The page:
At the end of my email signature, I include a quote from Bono, the lead singer in the band U2.  (I’ve been inspired by U2’s unique way of living out their genuine love of God and have loved their music since I was a young.)  His quote simply says:

Stop asking God to bless what you are doing.  Find out what God is doing.  It’s already blessed.

Perhaps David could have used Bono’s advice in his day.  Luckily, he had Nathan.  While we can’t know for certain if David’s motivation was pure or self serving in purposing the construction of a permanent home for God, God quickly lets Nathan know this will not be David’s role.  (For helpful insight into possible tensions of motivation underlying the construction of a temple, read this short article:  http://www.nextsunday.com/formations-02-19-2017-tension-and-resolution/)

If David hoped to glorify God with a new home while also using God’s favor to bolster his kingship, God is quick to turn David’s plans on its head.  Instead of David building God a home, God desires to build David and his family a home and a legacy in which their faithfulness will bring God honor.  If David thought he was doing God a favor, David finds out that God doesn’t need any favors.  God is ready to serve and build up David’s throne for Godly purposes,  not the other way around.

U2’s famous song I Still Haven’t Found What I’m Looking For, from their 1987 album, The Joshua Tree, outlines a man’s quest to find the one thing that will bring him purpose, pleasure and meaning.  The thing is, everything he strives for fails him – even when he reaches out in genuine faith toward Christ and his coming Kingdom.  “What’s that about?” we are left wondering.  Riches, lust, fame, and power are but fleeting attempts at immortality that fail.  But God, too?  Perhaps Bono’s lyrics reveal a subtle truth: until you are really willing to let go of control and all outcomes and really be led by God, even your attempts to live for God will fail.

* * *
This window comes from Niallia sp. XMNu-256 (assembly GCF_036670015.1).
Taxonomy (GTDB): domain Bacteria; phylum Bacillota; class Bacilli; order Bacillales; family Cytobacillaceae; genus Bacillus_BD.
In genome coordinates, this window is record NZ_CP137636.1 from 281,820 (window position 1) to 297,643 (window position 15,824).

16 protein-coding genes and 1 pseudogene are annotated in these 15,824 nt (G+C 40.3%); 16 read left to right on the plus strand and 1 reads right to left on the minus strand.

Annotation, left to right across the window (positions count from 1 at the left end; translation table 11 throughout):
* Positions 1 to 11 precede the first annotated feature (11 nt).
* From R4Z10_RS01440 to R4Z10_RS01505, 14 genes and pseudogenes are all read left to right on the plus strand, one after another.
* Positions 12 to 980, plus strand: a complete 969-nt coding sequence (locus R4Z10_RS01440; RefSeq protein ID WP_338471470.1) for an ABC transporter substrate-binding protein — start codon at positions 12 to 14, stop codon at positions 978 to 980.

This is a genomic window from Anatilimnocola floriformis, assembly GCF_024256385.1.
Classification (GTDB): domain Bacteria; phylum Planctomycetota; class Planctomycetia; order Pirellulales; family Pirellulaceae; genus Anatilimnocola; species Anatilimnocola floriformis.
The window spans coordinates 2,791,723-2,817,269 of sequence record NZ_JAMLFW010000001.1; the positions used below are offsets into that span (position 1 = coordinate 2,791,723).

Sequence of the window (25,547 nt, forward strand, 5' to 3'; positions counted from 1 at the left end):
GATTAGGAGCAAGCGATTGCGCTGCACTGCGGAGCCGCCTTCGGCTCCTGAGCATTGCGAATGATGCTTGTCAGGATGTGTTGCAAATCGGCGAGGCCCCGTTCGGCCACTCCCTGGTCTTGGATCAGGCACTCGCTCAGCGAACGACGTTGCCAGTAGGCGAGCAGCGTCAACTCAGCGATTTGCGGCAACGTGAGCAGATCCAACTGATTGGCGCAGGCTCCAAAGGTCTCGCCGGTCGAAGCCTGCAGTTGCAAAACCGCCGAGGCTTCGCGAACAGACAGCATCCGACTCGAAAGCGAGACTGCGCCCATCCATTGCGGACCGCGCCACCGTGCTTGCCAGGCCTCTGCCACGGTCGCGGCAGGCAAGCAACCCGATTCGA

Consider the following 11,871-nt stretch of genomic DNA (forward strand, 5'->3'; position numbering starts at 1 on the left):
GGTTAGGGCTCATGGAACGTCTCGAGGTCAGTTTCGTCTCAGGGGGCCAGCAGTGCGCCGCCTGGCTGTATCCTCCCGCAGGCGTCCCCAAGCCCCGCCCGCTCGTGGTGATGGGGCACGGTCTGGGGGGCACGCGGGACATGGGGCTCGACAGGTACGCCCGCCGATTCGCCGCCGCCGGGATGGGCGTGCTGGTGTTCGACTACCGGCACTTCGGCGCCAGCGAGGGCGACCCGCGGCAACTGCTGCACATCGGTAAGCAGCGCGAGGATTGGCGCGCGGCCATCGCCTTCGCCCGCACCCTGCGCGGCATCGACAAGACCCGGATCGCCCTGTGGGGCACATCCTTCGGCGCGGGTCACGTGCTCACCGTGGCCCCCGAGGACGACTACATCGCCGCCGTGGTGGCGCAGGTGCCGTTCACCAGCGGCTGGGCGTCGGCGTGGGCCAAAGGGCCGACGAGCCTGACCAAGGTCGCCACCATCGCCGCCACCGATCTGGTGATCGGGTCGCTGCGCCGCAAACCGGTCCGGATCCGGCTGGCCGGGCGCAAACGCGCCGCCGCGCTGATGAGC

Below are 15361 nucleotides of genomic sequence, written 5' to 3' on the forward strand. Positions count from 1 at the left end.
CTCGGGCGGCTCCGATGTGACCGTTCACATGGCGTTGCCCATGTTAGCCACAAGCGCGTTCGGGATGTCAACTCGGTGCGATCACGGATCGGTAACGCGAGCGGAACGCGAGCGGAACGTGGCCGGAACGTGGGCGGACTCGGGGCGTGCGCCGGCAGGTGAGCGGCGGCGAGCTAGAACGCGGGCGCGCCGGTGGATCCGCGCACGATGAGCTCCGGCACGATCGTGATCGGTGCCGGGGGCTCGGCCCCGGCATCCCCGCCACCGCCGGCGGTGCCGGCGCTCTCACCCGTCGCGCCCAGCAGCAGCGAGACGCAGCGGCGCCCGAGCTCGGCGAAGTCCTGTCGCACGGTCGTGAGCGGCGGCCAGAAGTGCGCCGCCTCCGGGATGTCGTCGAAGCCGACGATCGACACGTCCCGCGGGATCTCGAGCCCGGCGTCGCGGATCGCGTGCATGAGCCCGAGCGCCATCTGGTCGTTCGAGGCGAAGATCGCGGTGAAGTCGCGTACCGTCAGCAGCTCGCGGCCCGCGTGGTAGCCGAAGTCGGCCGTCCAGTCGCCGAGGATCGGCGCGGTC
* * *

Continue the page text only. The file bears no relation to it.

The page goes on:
We, the benefactors of God’s covenant and steadfast love, need to pay attention to the ways we respond to God’s love.  As “works in progress,” there are sometimes subtle differences in the way we seek to honor God in our life.  Are we sometimes tempted to use God’s favor in such a way that brings us glory, instead of God?  If our chief desire is to bring ourselves glory, how will that backfire?

To introduce this concept, have the class try their hand at a few optical illusions.  There are three links below to classic illusions.  What you may see at first blush may not be what is really there.  How can subtle differences in this art illustrate the sometimes mixed motives we bring to seeking our will over God’s?  How can we begin to tell the difference between right motives and self-serving ones?

May God bless you as you wrestle with God’s living word!

Covenants Guide Us Through the In-Between Times

How do you remember your past?  Are there important stories from your past that have played a role in who you are today?  Are there pictures, objects, even artifacts that you display prominently in you home or office that help you remember where you came from, who you are and what is important?  Perhaps as you begin the lesson, you can bring in a picture, an object, or a story from you past to share with the class.  You might decide to encourage the class to share some of their “stories of origin.”  Doing so builds community and trust. It also sets the stage nicely for this Sunday’s lesson!

Covenants (legal and binding promises) aren’t about the past, however.  Making commitments to one another (marriages come to mind as an example) are about the future.  Such a promise, from one person to another, is a forward-looking agreement in which both sides make commitments of action on behalf of the other.